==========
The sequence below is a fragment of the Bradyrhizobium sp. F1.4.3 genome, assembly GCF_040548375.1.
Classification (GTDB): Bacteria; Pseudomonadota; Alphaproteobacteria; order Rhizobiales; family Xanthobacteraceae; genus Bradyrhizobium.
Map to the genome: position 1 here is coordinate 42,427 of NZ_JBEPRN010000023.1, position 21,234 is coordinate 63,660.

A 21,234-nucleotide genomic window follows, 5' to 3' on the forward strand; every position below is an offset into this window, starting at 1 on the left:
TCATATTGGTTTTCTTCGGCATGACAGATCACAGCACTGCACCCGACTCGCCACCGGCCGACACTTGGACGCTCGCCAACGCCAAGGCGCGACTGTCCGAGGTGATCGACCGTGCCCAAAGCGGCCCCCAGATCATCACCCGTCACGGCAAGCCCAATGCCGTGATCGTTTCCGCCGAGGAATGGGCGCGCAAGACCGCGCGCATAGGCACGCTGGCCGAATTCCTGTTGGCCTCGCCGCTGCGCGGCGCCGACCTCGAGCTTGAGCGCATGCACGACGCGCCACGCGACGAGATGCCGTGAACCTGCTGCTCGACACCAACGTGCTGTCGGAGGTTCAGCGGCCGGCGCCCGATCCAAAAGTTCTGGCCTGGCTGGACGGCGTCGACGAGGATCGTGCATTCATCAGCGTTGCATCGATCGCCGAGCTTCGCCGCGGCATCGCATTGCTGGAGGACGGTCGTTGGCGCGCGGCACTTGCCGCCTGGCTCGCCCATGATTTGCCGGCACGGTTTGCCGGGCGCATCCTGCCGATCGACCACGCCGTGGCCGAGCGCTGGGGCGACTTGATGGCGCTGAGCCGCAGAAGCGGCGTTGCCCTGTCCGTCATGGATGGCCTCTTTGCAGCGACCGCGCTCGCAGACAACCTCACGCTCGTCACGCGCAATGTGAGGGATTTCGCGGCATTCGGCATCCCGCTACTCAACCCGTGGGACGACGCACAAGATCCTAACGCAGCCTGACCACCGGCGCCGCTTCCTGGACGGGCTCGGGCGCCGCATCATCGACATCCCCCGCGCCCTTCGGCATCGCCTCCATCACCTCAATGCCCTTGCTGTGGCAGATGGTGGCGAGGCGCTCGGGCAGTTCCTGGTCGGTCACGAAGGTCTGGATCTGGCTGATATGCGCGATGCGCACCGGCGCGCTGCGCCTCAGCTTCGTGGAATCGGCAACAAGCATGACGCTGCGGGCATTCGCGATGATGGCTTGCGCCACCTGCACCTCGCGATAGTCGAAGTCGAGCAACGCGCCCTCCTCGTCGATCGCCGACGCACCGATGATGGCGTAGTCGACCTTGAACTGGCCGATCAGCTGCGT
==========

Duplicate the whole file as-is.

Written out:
The sequence below is a fragment of the Bradyrhizobium sp. F1.4.3 genome, assembly GCF_040548375.1.
Classification (GTDB): Bacteria; Pseudomonadota; Alphaproteobacteria; order Rhizobiales; family Xanthobacteraceae; genus Bradyrhizobium.
Map to the genome: position 1 here is coordinate 42,427 of NZ_JBEPRN010000023.1, position 21,234 is coordinate 63,660.

A 21,234-nucleotide genomic window follows, 5' to 3' on the forward strand; every position below is an offset into this window, starting at 1 on the left:
TCATATTGGTTTTCTTCGGCATGACAGATCACAGCACTGCACCCGACTCGCCACCGGCCGACACTTGGACGCTCGCCAACGCCAAGGCGCGACTGTCCGAGGTGATCGACCGTGCCCAAAGCGGCCCCCAGATCATCACCCGTCACGGCAAGCCCAATGCCGTGATCGTTTCCGCCGAGGAATGGGCGCGCAAGACCGCGCGCATAGGCACGCTGGCCGAATTCCTGTTGGCCTCGCCGCTGCGCGGCGCCGACCTCGAGCTTGAGCGCATGCACGACGCGCCACGCGACGAGATGCCGTGAACCTGCTGCTCGACACCAACGTGCTGTCGGAGGTTCAGCGGCCGGCGCCCGATCCAAAAGTTCTGGCCTGGCTGGACGGCGTCGACGAGGATCGTGCATTCATCAGCGTTGCATCGATCGCCGAGCTTCGCCGCGGCATCGCATTGCTGGAGGACGGTCGTTGGCGCGCGGCACTTGCCGCCTGGCTCGCCCATGATTTGCCGGCACGGTTTGCCGGGCGCATCCTGCCGATCGACCACGCCGTGGCCGAGCGCTGGGGCGACTTGATGGCGCTGAGCCGCAGAAGCGGCGTTGCCCTGTCCGTCATGGATGGCCTCTTTGCAGCGACCGCGCTCGCAGACAACCTCACGCTCGTCACGCGCAATGTGAGGGATTTCGCGGCATTCGGCATCCCGCTACTCAACCCGTGGGACGACGCACAAGATCCTAACGCAGCCTGACCACCGGCGCCGCTTCCTGGACGGGCTCGGGCGCCGCATCATCGACATCCCCCGCGCCCTTCGGCATCGCCTCCATCACCTCAATGCCCTTGCTGTGGCAGATGGTGGCGAGGCGCTCGGGCAGTTCCTGGTCGGTCACGAAGGTCTGGATCTGGCTGATATGCGCGATGCGCACCGGCGCGCTGCGCCTCAGCTTCGTGGAATCGGCAACAAGCATGACGCTGCGGGCATTCGCGATGATGGCTTGCGCCACCTGCACCTCGCGATAGTCGAAGTCGAGCAACGCGCCCTCCTCGTCGATCGCCGACGCACCGATGATGGCGTAGTCGACCTTGAACTGGCCGATCAGCTGCGT